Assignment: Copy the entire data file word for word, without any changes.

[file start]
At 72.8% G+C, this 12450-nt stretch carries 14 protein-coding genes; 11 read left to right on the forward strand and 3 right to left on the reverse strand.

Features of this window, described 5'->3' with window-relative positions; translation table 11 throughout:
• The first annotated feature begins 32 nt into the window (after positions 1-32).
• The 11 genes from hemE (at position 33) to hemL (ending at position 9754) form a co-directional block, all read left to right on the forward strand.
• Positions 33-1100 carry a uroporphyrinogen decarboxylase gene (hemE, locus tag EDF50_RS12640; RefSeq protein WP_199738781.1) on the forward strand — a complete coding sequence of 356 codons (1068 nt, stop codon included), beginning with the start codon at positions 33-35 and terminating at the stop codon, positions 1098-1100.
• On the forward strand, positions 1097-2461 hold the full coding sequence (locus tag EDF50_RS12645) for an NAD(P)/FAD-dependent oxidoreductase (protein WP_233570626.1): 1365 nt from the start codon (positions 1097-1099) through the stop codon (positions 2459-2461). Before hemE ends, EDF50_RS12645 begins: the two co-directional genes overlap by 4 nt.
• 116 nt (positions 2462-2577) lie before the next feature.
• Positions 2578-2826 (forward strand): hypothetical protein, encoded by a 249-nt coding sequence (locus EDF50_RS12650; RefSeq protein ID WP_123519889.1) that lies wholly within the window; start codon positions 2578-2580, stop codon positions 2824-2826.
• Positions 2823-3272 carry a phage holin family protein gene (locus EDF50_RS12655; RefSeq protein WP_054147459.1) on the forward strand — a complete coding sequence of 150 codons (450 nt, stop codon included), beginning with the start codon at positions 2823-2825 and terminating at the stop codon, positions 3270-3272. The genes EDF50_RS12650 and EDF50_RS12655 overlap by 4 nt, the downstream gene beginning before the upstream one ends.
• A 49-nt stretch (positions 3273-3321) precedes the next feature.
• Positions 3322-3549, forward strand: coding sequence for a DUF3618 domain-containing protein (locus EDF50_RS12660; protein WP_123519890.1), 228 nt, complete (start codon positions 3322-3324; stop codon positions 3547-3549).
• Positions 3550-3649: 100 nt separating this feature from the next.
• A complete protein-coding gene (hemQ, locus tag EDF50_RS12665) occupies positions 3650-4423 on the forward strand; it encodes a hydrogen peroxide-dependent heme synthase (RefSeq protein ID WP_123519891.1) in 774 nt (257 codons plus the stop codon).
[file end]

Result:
At 72.8% G+C, this 12450-nt stretch carries 14 protein-coding genes; 11 read left to right on the forward strand and 3 right to left on the reverse strand.

Features of this window, described 5'->3' with window-relative positions; translation table 11 throughout:
• The first annotated feature begins 32 nt into the window (after positions 1-32).
• The 11 genes from hemE (at position 33) to hemL (ending at position 9754) form a co-directional block, all read left to right on the forward strand.
• Positions 33-1100 carry a uroporphyrinogen decarboxylase gene (hemE, locus tag EDF50_RS12640; RefSeq protein WP_199738781.1) on the forward strand — a complete coding sequence of 356 codons (1068 nt, stop codon included), beginning with the start codon at positions 33-35 and terminating at the stop codon, positions 1098-1100.
• On the forward strand, positions 1097-2461 hold the full coding sequence (locus tag EDF50_RS12645) for an NAD(P)/FAD-dependent oxidoreductase (protein WP_233570626.1): 1365 nt from the start codon (positions 1097-1099) through the stop codon (positions 2459-2461). Before hemE ends, EDF50_RS12645 begins: the two co-directional genes overlap by 4 nt.
• 116 nt (positions 2462-2577) lie before the next feature.
• Positions 2578-2826 (forward strand): hypothetical protein, encoded by a 249-nt coding sequence (locus EDF50_RS12650; RefSeq protein ID WP_123519889.1) that lies wholly within the window; start codon positions 2578-2580, stop codon positions 2824-2826.
• Positions 2823-3272 carry a phage holin family protein gene (locus EDF50_RS12655; RefSeq protein WP_054147459.1) on the forward strand — a complete coding sequence of 150 codons (450 nt, stop codon included), beginning with the start codon at positions 2823-2825 and terminating at the stop codon, positions 3270-3272. The genes EDF50_RS12650 and EDF50_RS12655 overlap by 4 nt, the downstream gene beginning before the upstream one ends.
• A 49-nt stretch (positions 3273-3321) precedes the next feature.
• Positions 3322-3549, forward strand: coding sequence for a DUF3618 domain-containing protein (locus EDF50_RS12660; protein WP_123519890.1), 228 nt, complete (start codon positions 3322-3324; stop codon positions 3547-3549).
• Positions 3550-3649: 100 nt separating this feature from the next.
• A complete protein-coding gene (hemQ, locus tag EDF50_RS12665) occupies positions 3650-4423 on the forward strand; it encodes a hydrogen peroxide-dependent heme synthase (RefSeq protein ID WP_123519891.1) in 774 nt (257 codons plus the stop codon).